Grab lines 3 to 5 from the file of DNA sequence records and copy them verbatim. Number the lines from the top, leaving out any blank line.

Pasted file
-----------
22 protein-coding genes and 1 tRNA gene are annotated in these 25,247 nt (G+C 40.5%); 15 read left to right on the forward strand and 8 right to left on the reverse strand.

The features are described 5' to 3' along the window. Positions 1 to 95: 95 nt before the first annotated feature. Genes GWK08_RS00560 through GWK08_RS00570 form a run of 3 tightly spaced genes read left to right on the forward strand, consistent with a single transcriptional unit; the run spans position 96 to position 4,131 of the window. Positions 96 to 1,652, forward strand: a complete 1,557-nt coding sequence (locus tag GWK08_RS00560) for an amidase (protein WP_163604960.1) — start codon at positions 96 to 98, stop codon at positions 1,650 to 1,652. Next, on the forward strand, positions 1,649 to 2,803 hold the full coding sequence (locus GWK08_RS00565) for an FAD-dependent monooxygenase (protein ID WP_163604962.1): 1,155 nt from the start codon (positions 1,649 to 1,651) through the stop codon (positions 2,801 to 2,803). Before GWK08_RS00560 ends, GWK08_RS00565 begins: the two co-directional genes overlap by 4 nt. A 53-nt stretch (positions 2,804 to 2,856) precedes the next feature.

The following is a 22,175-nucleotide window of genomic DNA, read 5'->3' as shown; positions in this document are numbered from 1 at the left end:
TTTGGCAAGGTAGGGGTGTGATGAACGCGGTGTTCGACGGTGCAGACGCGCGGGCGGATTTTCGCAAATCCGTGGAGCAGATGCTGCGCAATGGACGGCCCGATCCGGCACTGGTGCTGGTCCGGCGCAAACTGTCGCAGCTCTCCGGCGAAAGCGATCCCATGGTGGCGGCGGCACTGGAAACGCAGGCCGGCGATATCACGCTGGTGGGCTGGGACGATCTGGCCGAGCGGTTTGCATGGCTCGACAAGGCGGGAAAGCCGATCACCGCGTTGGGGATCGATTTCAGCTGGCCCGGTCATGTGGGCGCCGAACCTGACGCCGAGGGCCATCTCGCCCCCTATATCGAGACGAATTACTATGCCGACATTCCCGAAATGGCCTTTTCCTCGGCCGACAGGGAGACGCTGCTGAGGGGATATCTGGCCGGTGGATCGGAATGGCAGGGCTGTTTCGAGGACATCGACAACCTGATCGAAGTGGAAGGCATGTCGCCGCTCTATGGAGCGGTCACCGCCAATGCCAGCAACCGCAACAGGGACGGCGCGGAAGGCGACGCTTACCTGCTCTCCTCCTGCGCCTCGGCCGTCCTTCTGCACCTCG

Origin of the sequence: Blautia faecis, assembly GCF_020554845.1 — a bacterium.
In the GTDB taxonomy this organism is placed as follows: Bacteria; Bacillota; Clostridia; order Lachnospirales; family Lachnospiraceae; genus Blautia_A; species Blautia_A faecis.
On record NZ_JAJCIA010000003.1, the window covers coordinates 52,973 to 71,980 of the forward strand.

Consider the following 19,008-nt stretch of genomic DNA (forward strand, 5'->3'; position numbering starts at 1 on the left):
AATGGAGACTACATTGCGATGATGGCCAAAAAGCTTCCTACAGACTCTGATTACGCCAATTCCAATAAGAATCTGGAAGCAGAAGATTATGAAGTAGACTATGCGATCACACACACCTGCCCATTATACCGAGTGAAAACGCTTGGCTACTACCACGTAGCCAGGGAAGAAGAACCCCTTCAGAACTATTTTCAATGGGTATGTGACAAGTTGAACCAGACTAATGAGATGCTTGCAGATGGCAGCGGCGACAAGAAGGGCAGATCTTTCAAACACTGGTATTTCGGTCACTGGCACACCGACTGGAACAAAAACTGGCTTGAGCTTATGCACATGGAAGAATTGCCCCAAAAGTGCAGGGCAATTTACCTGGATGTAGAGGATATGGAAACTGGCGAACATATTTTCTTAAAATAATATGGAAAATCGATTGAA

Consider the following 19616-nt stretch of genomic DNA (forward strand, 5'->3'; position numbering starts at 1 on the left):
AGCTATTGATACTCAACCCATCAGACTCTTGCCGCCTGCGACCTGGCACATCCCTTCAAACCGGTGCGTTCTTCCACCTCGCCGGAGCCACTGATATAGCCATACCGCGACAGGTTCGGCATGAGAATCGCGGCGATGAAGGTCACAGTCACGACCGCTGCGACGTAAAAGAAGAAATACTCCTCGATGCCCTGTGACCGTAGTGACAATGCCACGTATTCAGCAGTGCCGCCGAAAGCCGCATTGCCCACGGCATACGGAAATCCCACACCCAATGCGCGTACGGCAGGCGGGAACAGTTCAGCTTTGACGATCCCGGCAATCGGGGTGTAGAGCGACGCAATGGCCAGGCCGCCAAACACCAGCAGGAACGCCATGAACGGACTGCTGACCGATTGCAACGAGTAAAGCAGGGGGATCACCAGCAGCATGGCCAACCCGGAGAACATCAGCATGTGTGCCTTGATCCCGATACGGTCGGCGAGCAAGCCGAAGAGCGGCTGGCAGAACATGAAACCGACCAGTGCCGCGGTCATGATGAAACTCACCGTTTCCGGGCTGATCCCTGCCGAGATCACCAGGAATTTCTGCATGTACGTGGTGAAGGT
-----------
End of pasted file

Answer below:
The following is a 22,175-nucleotide window of genomic DNA, read 5'->3' as shown; positions in this document are numbered from 1 at the left end:
TTTGGCAAGGTAGGGGTGTGATGAACGCGGTGTTCGACGGTGCAGACGCGCGGGCGGATTTTCGCAAATCCGTGGAGCAGATGCTGCGCAATGGACGGCCCGATCCGGCACTGGTGCTGGTCCGGCGCAAACTGTCGCAGCTCTCCGGCGAAAGCGATCCCATGGTGGCGGCGGCACTGGAAACGCAGGCCGGCGATATCACGCTGGTGGGCTGGGACGATCTGGCCGAGCGGTTTGCATGGCTCGACAAGGCGGGAAAGCCGATCACCGCGTTGGGGATCGATTTCAGCTGGCCCGGTCATGTGGGCGCCGAACCTGACGCCGAGGGCCATCTCGCCCCCTATATCGAGACGAATTACTATGCCGACATTCCCGAAATGGCCTTTTCCTCGGCCGACAGGGAGACGCTGCTGAGGGGATATCTGGCCGGTGGATCGGAATGGCAGGGCTGTTTCGAGGACATCGACAACCTGATCGAAGTGGAAGGCATGTCGCCGCTCTATGGAGCGGTCACCGCCAATGCCAGCAACCGCAACAGGGACGGCGCGGAAGGCGACGCTTACCTGCTCTCCTCCTGCGCCTCGGCCGTCCTTCTGCACCTCG

Origin of the sequence: Blautia faecis, assembly GCF_020554845.1 — a bacterium.